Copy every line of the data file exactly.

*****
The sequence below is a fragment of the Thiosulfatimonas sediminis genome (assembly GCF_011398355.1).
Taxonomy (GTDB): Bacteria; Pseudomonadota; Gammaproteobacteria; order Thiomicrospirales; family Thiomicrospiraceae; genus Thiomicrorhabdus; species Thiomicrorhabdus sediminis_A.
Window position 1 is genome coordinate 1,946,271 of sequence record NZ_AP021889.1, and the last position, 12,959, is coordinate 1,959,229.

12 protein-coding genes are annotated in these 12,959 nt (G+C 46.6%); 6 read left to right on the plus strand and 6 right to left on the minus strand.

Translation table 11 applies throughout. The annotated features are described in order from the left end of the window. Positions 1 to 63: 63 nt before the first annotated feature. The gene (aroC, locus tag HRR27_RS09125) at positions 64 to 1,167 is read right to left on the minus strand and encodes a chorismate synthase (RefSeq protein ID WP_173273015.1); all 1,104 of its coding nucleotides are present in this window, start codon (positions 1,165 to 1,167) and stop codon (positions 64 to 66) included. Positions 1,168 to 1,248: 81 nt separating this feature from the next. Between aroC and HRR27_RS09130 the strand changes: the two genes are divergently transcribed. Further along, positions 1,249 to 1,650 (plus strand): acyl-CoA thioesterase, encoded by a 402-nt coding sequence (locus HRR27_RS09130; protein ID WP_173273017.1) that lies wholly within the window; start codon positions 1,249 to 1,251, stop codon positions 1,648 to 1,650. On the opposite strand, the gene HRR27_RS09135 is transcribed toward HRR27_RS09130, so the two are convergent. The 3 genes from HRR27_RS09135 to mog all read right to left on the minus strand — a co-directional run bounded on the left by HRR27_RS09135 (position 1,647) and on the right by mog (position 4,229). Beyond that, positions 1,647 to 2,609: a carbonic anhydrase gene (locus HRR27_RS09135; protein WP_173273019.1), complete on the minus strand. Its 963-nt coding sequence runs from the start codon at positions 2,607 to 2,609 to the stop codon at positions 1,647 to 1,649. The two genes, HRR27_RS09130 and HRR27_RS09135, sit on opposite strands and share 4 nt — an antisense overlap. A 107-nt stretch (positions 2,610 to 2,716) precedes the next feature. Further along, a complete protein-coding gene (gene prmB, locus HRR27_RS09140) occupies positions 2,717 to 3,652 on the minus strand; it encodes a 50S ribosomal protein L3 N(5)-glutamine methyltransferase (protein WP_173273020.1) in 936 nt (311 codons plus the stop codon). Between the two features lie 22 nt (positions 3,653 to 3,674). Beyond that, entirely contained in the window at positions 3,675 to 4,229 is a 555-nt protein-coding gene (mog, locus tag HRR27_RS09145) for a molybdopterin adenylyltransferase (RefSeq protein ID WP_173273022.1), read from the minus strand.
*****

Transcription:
The sequence below is a fragment of the Thiosulfatimonas sediminis genome (assembly GCF_011398355.1).
Taxonomy (GTDB): Bacteria; Pseudomonadota; Gammaproteobacteria; order Thiomicrospirales; family Thiomicrospiraceae; genus Thiomicrorhabdus; species Thiomicrorhabdus sediminis_A.
Window position 1 is genome coordinate 1,946,271 of sequence record NZ_AP021889.1, and the last position, 12,959, is coordinate 1,959,229.

12 protein-coding genes are annotated in these 12,959 nt (G+C 46.6%); 6 read left to right on the plus strand and 6 right to left on the minus strand.

Translation table 11 applies throughout. The annotated features are described in order from the left end of the window. Positions 1 to 63: 63 nt before the first annotated feature. The gene (aroC, locus tag HRR27_RS09125) at positions 64 to 1,167 is read right to left on the minus strand and encodes a chorismate synthase (RefSeq protein ID WP_173273015.1); all 1,104 of its coding nucleotides are present in this window, start codon (positions 1,165 to 1,167) and stop codon (positions 64 to 66) included. Positions 1,168 to 1,248: 81 nt separating this feature from the next. Between aroC and HRR27_RS09130 the strand changes: the two genes are divergently transcribed. Further along, positions 1,249 to 1,650 (plus strand): acyl-CoA thioesterase, encoded by a 402-nt coding sequence (locus HRR27_RS09130; protein ID WP_173273017.1) that lies wholly within the window; start codon positions 1,249 to 1,251, stop codon positions 1,648 to 1,650. On the opposite strand, the gene HRR27_RS09135 is transcribed toward HRR27_RS09130, so the two are convergent. The 3 genes from HRR27_RS09135 to mog all read right to left on the minus strand — a co-directional run bounded on the left by HRR27_RS09135 (position 1,647) and on the right by mog (position 4,229). Beyond that, positions 1,647 to 2,609: a carbonic anhydrase gene (locus HRR27_RS09135; protein WP_173273019.1), complete on the minus strand. Its 963-nt coding sequence runs from the start codon at positions 2,607 to 2,609 to the stop codon at positions 1,647 to 1,649. The two genes, HRR27_RS09130 and HRR27_RS09135, sit on opposite strands and share 4 nt — an antisense overlap. A 107-nt stretch (positions 2,610 to 2,716) precedes the next feature. Further along, a complete protein-coding gene (gene prmB, locus HRR27_RS09140) occupies positions 2,717 to 3,652 on the minus strand; it encodes a 50S ribosomal protein L3 N(5)-glutamine methyltransferase (protein WP_173273020.1) in 936 nt (311 codons plus the stop codon). Between the two features lie 22 nt (positions 3,653 to 3,674). Beyond that, entirely contained in the window at positions 3,675 to 4,229 is a 555-nt protein-coding gene (mog, locus tag HRR27_RS09145) for a molybdopterin adenylyltransferase (RefSeq protein ID WP_173273022.1), read from the minus strand.